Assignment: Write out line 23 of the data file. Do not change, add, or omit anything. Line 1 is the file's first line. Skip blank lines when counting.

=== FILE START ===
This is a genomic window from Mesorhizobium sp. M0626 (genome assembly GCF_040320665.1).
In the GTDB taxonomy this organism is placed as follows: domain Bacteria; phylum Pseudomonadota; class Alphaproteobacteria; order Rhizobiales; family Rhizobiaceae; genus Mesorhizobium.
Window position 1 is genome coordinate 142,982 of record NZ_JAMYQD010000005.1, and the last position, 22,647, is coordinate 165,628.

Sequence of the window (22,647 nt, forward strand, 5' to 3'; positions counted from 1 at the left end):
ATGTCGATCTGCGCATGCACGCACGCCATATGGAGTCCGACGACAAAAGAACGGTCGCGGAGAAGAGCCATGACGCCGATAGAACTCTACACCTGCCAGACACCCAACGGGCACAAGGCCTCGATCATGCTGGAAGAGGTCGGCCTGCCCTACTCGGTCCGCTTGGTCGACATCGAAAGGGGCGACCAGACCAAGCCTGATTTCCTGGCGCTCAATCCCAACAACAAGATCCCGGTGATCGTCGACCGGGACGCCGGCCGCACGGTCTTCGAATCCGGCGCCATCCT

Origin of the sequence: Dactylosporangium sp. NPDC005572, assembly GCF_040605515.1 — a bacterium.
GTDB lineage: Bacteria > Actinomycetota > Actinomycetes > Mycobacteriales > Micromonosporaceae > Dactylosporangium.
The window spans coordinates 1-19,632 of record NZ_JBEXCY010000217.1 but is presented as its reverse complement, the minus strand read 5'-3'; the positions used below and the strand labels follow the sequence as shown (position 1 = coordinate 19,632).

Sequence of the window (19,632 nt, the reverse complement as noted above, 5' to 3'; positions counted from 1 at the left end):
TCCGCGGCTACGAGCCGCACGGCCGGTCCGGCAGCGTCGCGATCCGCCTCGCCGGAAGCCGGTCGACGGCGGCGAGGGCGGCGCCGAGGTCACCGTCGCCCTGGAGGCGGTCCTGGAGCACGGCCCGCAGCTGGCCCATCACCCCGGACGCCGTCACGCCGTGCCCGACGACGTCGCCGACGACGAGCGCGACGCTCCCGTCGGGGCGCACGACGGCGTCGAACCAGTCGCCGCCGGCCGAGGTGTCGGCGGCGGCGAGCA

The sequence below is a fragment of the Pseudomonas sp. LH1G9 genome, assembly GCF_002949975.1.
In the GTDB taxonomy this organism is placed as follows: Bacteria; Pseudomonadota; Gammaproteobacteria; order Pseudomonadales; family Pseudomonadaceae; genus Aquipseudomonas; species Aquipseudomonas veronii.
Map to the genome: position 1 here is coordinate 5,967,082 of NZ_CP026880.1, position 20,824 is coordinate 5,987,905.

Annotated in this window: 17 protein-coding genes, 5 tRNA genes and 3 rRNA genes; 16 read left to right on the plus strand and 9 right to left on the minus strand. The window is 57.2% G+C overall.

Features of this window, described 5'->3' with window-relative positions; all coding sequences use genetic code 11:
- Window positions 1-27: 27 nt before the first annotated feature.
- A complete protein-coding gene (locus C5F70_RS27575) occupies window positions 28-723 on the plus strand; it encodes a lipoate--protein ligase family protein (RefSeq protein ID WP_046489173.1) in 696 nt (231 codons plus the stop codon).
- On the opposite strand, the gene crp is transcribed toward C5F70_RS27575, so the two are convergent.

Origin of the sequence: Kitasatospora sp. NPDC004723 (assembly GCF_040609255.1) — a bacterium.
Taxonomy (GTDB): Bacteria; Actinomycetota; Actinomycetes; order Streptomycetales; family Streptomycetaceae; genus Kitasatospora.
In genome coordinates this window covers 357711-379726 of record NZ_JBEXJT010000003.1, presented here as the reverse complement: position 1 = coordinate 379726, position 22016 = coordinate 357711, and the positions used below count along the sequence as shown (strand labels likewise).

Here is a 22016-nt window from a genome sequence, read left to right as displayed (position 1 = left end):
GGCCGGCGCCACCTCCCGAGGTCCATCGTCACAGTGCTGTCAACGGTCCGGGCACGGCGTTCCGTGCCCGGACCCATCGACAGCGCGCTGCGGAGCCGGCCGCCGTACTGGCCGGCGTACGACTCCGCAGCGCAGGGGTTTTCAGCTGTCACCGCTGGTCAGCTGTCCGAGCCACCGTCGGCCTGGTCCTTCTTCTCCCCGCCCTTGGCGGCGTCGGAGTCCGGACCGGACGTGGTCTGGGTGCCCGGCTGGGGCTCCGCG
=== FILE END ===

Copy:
GGCCGGCGCCACCTCCCGAGGTCCATCGTCACAGTGCTGTCAACGGTCCGGGCACGGCGTTCCGTGCCCGGACCCATCGACAGCGCGCTGCGGAGCCGGCCGCCGTACTGGCCGGCGTACGACTCCGCAGCGCAGGGGTTTTCAGCTGTCACCGCTGGTCAGCTGTCCGAGCCACCGTCGGCCTGGTCCTTCTTCTCCCCGCCCTTGGCGGCGTCGGAGTCCGGACCGGACGTGGTCTGGGTGCCCGGCTGGGGCTCCGCG